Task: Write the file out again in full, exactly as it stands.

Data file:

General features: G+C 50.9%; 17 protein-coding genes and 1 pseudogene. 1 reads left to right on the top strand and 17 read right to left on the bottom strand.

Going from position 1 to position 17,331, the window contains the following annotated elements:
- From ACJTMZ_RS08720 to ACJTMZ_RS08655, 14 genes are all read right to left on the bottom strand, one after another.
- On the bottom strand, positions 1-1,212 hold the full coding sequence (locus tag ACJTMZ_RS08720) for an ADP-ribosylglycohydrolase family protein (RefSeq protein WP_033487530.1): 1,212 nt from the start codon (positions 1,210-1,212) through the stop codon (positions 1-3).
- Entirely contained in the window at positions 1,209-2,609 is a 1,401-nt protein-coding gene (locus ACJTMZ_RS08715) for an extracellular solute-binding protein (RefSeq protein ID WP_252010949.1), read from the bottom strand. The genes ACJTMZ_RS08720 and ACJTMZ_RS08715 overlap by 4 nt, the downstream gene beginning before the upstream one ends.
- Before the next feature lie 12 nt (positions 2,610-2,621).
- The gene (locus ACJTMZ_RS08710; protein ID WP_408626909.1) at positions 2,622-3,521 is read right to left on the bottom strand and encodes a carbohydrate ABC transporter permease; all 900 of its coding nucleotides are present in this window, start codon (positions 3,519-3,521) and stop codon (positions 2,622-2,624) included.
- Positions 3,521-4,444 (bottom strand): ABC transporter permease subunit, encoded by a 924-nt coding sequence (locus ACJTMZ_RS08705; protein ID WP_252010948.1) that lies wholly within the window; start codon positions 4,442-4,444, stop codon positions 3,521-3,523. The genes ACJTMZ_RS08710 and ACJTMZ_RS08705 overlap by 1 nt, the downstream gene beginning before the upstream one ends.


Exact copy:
General features: G+C 50.9%; 17 protein-coding genes and 1 pseudogene. 1 reads left to right on the top strand and 17 read right to left on the bottom strand.

Going from position 1 to position 17,331, the window contains the following annotated elements:
- From ACJTMZ_RS08720 to ACJTMZ_RS08655, 14 genes are all read right to left on the bottom strand, one after another.
- On the bottom strand, positions 1-1,212 hold the full coding sequence (locus tag ACJTMZ_RS08720) for an ADP-ribosylglycohydrolase family protein (RefSeq protein WP_033487530.1): 1,212 nt from the start codon (positions 1,210-1,212) through the stop codon (positions 1-3).
- Entirely contained in the window at positions 1,209-2,609 is a 1,401-nt protein-coding gene (locus ACJTMZ_RS08715) for an extracellular solute-binding protein (RefSeq protein ID WP_252010949.1), read from the bottom strand. The genes ACJTMZ_RS08720 and ACJTMZ_RS08715 overlap by 4 nt, the downstream gene beginning before the upstream one ends.
- Before the next feature lie 12 nt (positions 2,610-2,621).
- The gene (locus ACJTMZ_RS08710; protein ID WP_408626909.1) at positions 2,622-3,521 is read right to left on the bottom strand and encodes a carbohydrate ABC transporter permease; all 900 of its coding nucleotides are present in this window, start codon (positions 3,519-3,521) and stop codon (positions 2,622-2,624) included.
- Positions 3,521-4,444 (bottom strand): ABC transporter permease subunit, encoded by a 924-nt coding sequence (locus ACJTMZ_RS08705; protein ID WP_252010948.1) that lies wholly within the window; start codon positions 4,442-4,444, stop codon positions 3,521-3,523. The genes ACJTMZ_RS08710 and ACJTMZ_RS08705 overlap by 1 nt, the downstream gene beginning before the upstream one ends.